Myrrh M. Domingo, a doctoral candidate in the English education program in Steinhardt’s Department of Teaching and Learning received the 2009 Adolescent Literacy Predoctoral Fellowship from the National Academy of Education. The award is a $25,000 stipend for doctoral research aimed at improving literacy outcomes for middle and secondary students.
Domingo’s project, ‘Bridging In-School and Out-of-School Literacy Practices: Examining Digital Technologies and Multimodality to Promote Socially and Culturally Responsive Pedagogy,’ is a two-part ethnographic study. The first part of the study is theoretical, examining how a group of Filipino British youth, the “Pinoys,” employ technology to
accomplish meaningful tasks and interpersonal transactions in their daily lives. The second part of the study is an investigation into the practices of a group of in-service teachers who engage technology to carry out literacy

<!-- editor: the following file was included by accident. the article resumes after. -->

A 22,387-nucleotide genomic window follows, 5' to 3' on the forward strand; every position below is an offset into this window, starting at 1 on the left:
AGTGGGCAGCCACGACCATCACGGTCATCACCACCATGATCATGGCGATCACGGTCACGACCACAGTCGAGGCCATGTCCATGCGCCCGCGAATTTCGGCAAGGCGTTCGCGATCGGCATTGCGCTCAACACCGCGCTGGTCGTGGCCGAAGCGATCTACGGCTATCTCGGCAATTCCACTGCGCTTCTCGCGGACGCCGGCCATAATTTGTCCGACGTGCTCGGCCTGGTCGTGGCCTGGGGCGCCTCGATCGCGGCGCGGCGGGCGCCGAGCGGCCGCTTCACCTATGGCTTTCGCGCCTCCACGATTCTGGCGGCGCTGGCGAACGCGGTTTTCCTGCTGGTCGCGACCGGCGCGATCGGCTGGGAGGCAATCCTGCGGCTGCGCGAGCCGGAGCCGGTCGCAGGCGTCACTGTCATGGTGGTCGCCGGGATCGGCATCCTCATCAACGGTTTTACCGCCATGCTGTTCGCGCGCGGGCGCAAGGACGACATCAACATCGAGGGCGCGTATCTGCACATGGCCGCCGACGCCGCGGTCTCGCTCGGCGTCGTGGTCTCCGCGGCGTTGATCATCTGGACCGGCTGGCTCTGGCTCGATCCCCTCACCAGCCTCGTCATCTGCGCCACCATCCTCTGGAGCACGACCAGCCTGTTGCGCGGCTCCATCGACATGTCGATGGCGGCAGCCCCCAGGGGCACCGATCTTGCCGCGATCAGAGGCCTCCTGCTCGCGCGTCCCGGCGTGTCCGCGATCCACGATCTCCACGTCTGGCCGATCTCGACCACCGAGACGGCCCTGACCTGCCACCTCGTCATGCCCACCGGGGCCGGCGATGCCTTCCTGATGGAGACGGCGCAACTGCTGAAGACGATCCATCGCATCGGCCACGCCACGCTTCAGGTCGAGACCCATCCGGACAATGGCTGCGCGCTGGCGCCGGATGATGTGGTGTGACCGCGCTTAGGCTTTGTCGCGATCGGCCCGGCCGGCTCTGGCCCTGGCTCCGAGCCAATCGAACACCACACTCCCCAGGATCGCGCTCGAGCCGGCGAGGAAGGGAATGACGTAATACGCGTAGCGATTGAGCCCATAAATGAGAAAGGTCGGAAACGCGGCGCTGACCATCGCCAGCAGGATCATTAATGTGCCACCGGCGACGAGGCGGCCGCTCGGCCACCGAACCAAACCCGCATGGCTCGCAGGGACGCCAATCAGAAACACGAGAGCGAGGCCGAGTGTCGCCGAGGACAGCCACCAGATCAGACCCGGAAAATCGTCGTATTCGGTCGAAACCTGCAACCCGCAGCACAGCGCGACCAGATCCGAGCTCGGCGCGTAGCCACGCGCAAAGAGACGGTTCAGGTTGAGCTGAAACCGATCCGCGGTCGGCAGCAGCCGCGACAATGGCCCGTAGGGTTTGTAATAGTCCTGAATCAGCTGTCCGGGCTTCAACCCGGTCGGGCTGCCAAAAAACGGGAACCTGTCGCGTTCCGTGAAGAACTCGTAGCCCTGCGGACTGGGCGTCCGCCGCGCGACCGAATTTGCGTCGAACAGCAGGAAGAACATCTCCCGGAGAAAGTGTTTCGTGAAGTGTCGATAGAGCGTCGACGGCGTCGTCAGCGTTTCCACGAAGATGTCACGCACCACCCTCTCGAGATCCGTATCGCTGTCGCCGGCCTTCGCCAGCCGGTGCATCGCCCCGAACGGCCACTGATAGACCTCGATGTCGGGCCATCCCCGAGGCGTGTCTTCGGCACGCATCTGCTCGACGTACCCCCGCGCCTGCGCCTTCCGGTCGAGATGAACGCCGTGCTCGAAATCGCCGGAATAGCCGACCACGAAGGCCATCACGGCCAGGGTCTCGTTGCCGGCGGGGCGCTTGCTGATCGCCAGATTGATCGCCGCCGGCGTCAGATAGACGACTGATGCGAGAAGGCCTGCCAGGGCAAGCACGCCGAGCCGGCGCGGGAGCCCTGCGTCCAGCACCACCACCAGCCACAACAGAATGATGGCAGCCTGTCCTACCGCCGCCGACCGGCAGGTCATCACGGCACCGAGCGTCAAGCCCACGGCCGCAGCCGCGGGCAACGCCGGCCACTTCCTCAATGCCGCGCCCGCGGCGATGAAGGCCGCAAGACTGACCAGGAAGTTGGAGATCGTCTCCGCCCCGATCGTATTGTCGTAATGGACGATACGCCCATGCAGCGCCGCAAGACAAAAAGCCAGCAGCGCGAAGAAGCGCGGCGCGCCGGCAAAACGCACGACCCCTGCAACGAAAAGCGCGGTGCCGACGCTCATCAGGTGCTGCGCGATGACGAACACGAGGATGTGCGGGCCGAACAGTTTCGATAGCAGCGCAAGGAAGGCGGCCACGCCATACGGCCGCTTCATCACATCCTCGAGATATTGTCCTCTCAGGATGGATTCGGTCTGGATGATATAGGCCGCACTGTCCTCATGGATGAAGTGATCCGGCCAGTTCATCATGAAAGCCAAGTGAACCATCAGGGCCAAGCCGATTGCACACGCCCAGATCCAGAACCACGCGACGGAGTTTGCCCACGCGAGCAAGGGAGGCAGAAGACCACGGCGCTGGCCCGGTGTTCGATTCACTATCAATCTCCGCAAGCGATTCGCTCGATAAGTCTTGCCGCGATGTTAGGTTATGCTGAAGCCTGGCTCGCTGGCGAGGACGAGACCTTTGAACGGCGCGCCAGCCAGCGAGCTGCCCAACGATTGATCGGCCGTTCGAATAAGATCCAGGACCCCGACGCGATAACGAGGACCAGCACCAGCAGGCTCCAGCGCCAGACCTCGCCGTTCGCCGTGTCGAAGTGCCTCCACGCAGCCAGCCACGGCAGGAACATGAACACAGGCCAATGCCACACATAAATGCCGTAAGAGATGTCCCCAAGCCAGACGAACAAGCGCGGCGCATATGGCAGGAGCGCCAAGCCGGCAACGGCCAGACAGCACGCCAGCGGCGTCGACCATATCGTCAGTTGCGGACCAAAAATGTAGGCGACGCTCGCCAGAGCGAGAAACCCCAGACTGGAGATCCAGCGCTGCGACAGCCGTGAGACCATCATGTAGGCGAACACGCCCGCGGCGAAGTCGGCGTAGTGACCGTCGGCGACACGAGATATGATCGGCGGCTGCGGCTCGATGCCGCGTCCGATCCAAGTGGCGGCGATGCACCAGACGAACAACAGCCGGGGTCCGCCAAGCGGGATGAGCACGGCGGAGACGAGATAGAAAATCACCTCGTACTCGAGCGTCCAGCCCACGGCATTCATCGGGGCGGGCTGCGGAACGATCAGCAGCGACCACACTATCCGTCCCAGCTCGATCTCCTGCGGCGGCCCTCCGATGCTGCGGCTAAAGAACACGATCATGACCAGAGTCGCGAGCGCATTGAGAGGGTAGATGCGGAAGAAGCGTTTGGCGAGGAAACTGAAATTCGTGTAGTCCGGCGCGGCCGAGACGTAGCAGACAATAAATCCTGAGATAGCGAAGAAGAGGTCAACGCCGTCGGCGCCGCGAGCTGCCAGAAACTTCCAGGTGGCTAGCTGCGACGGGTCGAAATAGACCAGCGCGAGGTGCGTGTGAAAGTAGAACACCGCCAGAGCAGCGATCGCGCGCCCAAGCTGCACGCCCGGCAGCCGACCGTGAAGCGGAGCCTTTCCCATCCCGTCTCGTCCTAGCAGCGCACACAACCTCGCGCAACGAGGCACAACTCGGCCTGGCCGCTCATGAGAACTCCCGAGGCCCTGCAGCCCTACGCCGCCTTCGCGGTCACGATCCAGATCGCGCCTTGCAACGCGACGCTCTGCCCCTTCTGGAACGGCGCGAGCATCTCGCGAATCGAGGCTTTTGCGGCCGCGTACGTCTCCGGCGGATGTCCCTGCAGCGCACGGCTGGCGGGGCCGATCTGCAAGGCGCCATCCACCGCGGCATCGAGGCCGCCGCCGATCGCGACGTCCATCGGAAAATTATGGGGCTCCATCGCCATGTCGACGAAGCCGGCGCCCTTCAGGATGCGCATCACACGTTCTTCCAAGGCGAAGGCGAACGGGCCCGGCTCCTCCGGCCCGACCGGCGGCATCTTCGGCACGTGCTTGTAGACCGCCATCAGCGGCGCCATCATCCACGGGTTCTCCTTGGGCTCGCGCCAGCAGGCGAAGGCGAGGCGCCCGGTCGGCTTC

instruction with their students.
Prior to entering Steinhardt’s Department of Teaching and Learning’s doctoral program, Domingo taught eighth grade language arts at Summit Middle School in New Jersey. (She has also taught undergraduates in the English and education departments at the College of St. Elizabeths.) “I have always been committed to working in the field of education,” Domingo says. “Today, I am grateful to also have the opportunity to conduct research studies. I find that the teaching and research partnership is key to the work that I do. Doing research has helped me to become a better teacher, and having taught and still teaching, I also have a practitioner’s lens to inform my research.”